The Public Sector's Role in the Promotion of Venture Capital Markets
51 Pages Posted: 10 Oct 2007
Date Written: August 31, 2007
Over the last decades, governments around the world have increasingly dedicated public financing to the promotion of self-sustainable venture capital markets. In most industrialised nations, the state plays some role in the development of the venture capital industry - particularly the high-tech, early stage sector - and tries stimulating, supporting and influencing this market either directly or indirectly, usually by providing a range of incentives. This paper gives an overview over the growing number of research publications on the public sector's role in the promotion of venture capital markets. Typically these analyses are country-specific and tend to fall short on principles. As policy makers have been using several alternative mechanisms within different and highly idiosyncratic national institutional environments, and the interventions took place at very specific time periods, this paper proposes a general framework for publicly supported venture capital programs. Depending on whether support is targeting developing or existing venture capital markets, a stage wise approach starting with the preparation of a private equity industry, moving on to creating and stabilizing venture capital markets and finally using these markets to achieve policy objectives is proposed. At an advanced stage of the venture capital market's development policy makers are faced with two fundamental issues: when operating under the same conditions as private sector investors the government can only pursue policy objectives as long as other limited partners accept them. A major component of the government's value added, particularly during market downturns, is the signalling and certification inherent in its commitment to a venture capital fund. For private sector limited partners, however, only the public investor's financial track record is of relevance, and to create this track record, the government's approach has to closely comply with the private sector modus operandi. Consequently, with increasing maturity and growing investment return potential of the venture capital market government budgets need to be complemented with and finally replaced by funding from private sector investors.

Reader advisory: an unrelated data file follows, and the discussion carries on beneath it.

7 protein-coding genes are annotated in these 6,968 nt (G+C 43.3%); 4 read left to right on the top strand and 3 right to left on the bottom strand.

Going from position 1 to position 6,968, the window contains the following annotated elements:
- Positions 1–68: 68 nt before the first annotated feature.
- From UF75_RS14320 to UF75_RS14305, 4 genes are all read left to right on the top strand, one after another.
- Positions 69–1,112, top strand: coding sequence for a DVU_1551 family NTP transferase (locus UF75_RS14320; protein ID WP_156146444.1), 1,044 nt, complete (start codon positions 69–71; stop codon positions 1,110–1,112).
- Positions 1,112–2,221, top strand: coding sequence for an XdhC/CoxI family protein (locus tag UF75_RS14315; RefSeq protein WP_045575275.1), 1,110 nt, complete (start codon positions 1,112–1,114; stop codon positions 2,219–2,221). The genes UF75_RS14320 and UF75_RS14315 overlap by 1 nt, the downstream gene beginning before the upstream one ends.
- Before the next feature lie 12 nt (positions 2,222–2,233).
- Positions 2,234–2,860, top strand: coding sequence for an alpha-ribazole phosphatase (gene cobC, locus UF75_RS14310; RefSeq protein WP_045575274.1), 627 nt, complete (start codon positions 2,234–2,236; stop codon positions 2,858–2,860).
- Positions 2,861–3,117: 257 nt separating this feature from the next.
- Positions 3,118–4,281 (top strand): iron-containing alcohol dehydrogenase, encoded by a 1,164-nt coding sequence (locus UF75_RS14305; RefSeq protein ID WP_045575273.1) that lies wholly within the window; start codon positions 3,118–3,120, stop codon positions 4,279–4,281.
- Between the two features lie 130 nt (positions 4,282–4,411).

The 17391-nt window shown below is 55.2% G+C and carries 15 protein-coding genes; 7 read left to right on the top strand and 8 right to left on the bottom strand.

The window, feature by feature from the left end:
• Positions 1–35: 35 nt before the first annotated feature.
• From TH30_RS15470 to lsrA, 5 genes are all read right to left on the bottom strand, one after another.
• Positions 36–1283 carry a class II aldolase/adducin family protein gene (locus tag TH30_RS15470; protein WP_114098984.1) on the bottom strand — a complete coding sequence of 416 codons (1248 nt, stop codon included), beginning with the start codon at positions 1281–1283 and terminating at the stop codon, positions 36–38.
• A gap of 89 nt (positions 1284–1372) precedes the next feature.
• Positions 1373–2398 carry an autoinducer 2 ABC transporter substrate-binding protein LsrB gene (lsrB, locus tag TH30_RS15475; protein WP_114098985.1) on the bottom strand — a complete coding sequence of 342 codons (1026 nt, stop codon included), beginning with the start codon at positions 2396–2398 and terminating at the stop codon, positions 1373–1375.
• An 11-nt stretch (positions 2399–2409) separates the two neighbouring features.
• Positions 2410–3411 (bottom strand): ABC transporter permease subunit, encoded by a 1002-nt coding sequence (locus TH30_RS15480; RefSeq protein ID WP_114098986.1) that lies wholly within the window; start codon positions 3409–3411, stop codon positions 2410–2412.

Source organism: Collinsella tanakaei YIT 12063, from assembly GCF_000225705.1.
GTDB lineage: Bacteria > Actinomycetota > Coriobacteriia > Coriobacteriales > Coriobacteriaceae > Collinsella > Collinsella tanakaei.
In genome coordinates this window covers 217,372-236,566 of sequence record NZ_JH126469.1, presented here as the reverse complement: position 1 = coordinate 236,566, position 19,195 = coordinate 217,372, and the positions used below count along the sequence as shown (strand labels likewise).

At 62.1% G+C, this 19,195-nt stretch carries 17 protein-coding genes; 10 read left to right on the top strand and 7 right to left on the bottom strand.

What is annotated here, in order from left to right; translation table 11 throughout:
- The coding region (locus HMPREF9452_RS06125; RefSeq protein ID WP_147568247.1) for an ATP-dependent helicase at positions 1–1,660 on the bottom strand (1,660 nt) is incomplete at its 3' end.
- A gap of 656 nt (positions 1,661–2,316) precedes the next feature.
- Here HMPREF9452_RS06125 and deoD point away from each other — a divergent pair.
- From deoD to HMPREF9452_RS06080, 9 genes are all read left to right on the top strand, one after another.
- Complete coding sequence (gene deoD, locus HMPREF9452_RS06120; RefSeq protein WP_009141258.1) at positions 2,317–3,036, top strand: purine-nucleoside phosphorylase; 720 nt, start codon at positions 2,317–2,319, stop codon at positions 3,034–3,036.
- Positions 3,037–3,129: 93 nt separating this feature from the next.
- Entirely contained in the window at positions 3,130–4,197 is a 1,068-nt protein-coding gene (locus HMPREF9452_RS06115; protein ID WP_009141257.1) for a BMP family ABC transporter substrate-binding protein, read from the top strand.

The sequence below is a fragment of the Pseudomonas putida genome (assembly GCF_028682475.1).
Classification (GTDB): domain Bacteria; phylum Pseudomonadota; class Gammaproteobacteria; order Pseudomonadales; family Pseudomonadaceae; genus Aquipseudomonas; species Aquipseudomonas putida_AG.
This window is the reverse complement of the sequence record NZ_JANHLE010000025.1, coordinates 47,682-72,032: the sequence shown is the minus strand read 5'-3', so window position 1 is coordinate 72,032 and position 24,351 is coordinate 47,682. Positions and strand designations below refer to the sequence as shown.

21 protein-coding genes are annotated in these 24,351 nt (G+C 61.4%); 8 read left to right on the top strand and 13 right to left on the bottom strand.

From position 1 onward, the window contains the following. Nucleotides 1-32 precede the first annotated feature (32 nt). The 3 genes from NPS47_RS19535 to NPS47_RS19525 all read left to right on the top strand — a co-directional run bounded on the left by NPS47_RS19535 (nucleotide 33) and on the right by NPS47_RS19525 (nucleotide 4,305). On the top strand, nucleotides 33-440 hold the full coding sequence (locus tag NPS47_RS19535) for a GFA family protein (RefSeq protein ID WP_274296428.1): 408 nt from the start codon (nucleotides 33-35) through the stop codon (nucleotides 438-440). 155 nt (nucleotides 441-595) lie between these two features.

Keywords: Venture capital, government, policy makers, additionality, employment creation, market failure, SME, R&D, downside protection, upside leverage, SBIC, Yozma, CORFU, Finnish Industry Investment, pari passu, certification, signaling, reputation, adverse selection, moral hazard, Neotec, Actis
JEL Classification: Venture capital, public policy
Suggested Citation: Suggested Citation